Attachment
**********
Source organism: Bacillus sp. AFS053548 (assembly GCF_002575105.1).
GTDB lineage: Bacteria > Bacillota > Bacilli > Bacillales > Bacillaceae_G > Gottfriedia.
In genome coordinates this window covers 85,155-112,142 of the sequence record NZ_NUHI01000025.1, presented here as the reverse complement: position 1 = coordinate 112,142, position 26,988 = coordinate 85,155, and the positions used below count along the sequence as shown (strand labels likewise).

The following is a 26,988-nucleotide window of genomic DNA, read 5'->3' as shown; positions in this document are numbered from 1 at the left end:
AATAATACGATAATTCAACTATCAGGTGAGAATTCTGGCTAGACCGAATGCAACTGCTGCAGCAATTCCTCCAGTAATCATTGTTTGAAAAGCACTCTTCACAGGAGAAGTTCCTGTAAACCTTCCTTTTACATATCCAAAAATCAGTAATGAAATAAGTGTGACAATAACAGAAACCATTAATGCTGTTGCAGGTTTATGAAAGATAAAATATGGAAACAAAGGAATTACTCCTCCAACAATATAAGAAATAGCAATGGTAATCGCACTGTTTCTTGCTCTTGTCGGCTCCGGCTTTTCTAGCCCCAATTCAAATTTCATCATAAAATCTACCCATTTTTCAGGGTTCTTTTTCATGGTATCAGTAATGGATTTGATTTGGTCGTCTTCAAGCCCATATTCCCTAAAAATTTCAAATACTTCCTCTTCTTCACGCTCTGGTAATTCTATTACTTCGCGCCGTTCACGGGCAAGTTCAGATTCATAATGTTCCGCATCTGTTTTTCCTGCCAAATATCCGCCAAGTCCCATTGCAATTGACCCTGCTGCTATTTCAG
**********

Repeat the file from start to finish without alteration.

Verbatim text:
Source organism: Bacillus sp. AFS053548 (assembly GCF_002575105.1).
GTDB lineage: Bacteria > Bacillota > Bacilli > Bacillales > Bacillaceae_G > Gottfriedia.
In genome coordinates this window covers 85,155-112,142 of the sequence record NZ_NUHI01000025.1, presented here as the reverse complement: position 1 = coordinate 112,142, position 26,988 = coordinate 85,155, and the positions used below count along the sequence as shown (strand labels likewise).

The following is a 26,988-nucleotide window of genomic DNA, read 5'->3' as shown; positions in this document are numbered from 1 at the left end:
AATAATACGATAATTCAACTATCAGGTGAGAATTCTGGCTAGACCGAATGCAACTGCTGCAGCAATTCCTCCAGTAATCATTGTTTGAAAAGCACTCTTCACAGGAGAAGTTCCTGTAAACCTTCCTTTTACATATCCAAAAATCAGTAATGAAATAAGTGTGACAATAACAGAAACCATTAATGCTGTTGCAGGTTTATGAAAGATAAAATATGGAAACAAAGGAATTACTCCTCCAACAATATAAGAAATAGCAATGGTAATCGCACTGTTTCTTGCTCTTGTCGGCTCCGGCTTTTCTAGCCCCAATTCAAATTTCATCATAAAATCTACCCATTTTTCAGGGTTCTTTTTCATGGTATCAGTAATGGATTTGATTTGGTCGTCTTCAAGCCCATATTCCCTAAAAATTTCAAATACTTCCTCTTCTTCACGCTCTGGTAATTCTATTACTTCGCGCCGTTCACGGGCAAGTTCAGATTCATAATGTTCCGCATCTGTTTTTCCTGCCAAATATCCGCCAAGTCCCATTGCAATTGACCCTGCTGCTATTTCAG